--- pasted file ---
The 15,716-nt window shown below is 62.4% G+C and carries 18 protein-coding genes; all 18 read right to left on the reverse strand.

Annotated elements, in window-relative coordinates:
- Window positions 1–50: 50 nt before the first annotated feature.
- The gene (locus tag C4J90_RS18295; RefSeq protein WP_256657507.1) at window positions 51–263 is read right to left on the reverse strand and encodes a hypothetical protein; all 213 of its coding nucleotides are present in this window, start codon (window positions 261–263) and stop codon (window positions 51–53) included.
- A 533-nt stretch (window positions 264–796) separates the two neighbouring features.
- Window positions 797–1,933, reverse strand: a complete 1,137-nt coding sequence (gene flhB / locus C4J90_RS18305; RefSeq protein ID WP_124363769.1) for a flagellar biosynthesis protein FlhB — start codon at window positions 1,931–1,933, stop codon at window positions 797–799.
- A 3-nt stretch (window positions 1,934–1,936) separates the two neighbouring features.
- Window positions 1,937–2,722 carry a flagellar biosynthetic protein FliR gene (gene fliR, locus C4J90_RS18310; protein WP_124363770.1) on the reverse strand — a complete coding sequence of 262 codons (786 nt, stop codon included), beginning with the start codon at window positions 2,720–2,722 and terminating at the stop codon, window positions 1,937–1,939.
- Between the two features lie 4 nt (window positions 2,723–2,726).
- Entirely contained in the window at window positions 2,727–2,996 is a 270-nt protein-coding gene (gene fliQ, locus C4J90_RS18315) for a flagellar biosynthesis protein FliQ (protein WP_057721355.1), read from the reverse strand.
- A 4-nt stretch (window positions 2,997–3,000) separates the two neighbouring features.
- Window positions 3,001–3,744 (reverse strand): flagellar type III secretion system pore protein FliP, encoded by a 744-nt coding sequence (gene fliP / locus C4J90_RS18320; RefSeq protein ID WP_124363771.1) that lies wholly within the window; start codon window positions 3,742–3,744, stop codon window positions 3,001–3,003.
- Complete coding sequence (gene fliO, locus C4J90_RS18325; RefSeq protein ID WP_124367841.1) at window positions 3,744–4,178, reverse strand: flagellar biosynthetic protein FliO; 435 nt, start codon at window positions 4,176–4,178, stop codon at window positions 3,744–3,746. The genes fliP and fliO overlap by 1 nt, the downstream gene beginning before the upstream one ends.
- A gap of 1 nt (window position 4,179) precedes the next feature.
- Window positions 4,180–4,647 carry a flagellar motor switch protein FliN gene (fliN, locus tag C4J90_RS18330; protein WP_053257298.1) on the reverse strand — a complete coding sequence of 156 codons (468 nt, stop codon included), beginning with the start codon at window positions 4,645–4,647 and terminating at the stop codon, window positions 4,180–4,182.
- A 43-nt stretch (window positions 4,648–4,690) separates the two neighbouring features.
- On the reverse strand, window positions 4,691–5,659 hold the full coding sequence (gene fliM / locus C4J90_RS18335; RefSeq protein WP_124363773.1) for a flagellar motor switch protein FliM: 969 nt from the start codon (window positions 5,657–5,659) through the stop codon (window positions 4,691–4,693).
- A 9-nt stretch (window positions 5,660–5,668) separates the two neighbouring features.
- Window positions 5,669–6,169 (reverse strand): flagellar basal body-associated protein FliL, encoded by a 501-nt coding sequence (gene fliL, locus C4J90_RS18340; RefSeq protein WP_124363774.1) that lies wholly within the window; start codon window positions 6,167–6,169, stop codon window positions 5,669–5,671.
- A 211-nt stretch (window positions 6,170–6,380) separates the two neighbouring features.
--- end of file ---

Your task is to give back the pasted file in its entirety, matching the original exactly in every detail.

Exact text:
The 15,716-nt window shown below is 62.4% G+C and carries 18 protein-coding genes; all 18 read right to left on the reverse strand.

Annotated elements, in window-relative coordinates:
- Window positions 1–50: 50 nt before the first annotated feature.
- The gene (locus tag C4J90_RS18295; RefSeq protein WP_256657507.1) at window positions 51–263 is read right to left on the reverse strand and encodes a hypothetical protein; all 213 of its coding nucleotides are present in this window, start codon (window positions 261–263) and stop codon (window positions 51–53) included.
- A 533-nt stretch (window positions 264–796) separates the two neighbouring features.
- Window positions 797–1,933, reverse strand: a complete 1,137-nt coding sequence (gene flhB / locus C4J90_RS18305; RefSeq protein ID WP_124363769.1) for a flagellar biosynthesis protein FlhB — start codon at window positions 1,931–1,933, stop codon at window positions 797–799.
- A 3-nt stretch (window positions 1,934–1,936) separates the two neighbouring features.
- Window positions 1,937–2,722 carry a flagellar biosynthetic protein FliR gene (gene fliR, locus C4J90_RS18310; protein WP_124363770.1) on the reverse strand — a complete coding sequence of 262 codons (786 nt, stop codon included), beginning with the start codon at window positions 2,720–2,722 and terminating at the stop codon, window positions 1,937–1,939.
- Between the two features lie 4 nt (window positions 2,723–2,726).
- Entirely contained in the window at window positions 2,727–2,996 is a 270-nt protein-coding gene (gene fliQ, locus C4J90_RS18315) for a flagellar biosynthesis protein FliQ (protein WP_057721355.1), read from the reverse strand.
- A 4-nt stretch (window positions 2,997–3,000) separates the two neighbouring features.
- Window positions 3,001–3,744 (reverse strand): flagellar type III secretion system pore protein FliP, encoded by a 744-nt coding sequence (gene fliP / locus C4J90_RS18320; RefSeq protein ID WP_124363771.1) that lies wholly within the window; start codon window positions 3,742–3,744, stop codon window positions 3,001–3,003.
- Complete coding sequence (gene fliO, locus C4J90_RS18325; RefSeq protein ID WP_124367841.1) at window positions 3,744–4,178, reverse strand: flagellar biosynthetic protein FliO; 435 nt, start codon at window positions 4,176–4,178, stop codon at window positions 3,744–3,746. The genes fliP and fliO overlap by 1 nt, the downstream gene beginning before the upstream one ends.
- A gap of 1 nt (window position 4,179) precedes the next feature.
- Window positions 4,180–4,647 carry a flagellar motor switch protein FliN gene (fliN, locus tag C4J90_RS18330; protein WP_053257298.1) on the reverse strand — a complete coding sequence of 156 codons (468 nt, stop codon included), beginning with the start codon at window positions 4,645–4,647 and terminating at the stop codon, window positions 4,180–4,182.
- A 43-nt stretch (window positions 4,648–4,690) separates the two neighbouring features.
- On the reverse strand, window positions 4,691–5,659 hold the full coding sequence (gene fliM / locus C4J90_RS18335; RefSeq protein WP_124363773.1) for a flagellar motor switch protein FliM: 969 nt from the start codon (window positions 5,657–5,659) through the stop codon (window positions 4,691–4,693).
- A 9-nt stretch (window positions 5,660–5,668) separates the two neighbouring features.
- Window positions 5,669–6,169 (reverse strand): flagellar basal body-associated protein FliL, encoded by a 501-nt coding sequence (gene fliL, locus C4J90_RS18340; RefSeq protein WP_124363774.1) that lies wholly within the window; start codon window positions 6,167–6,169, stop codon window positions 5,669–5,671.
- A 211-nt stretch (window positions 6,170–6,380) separates the two neighbouring features.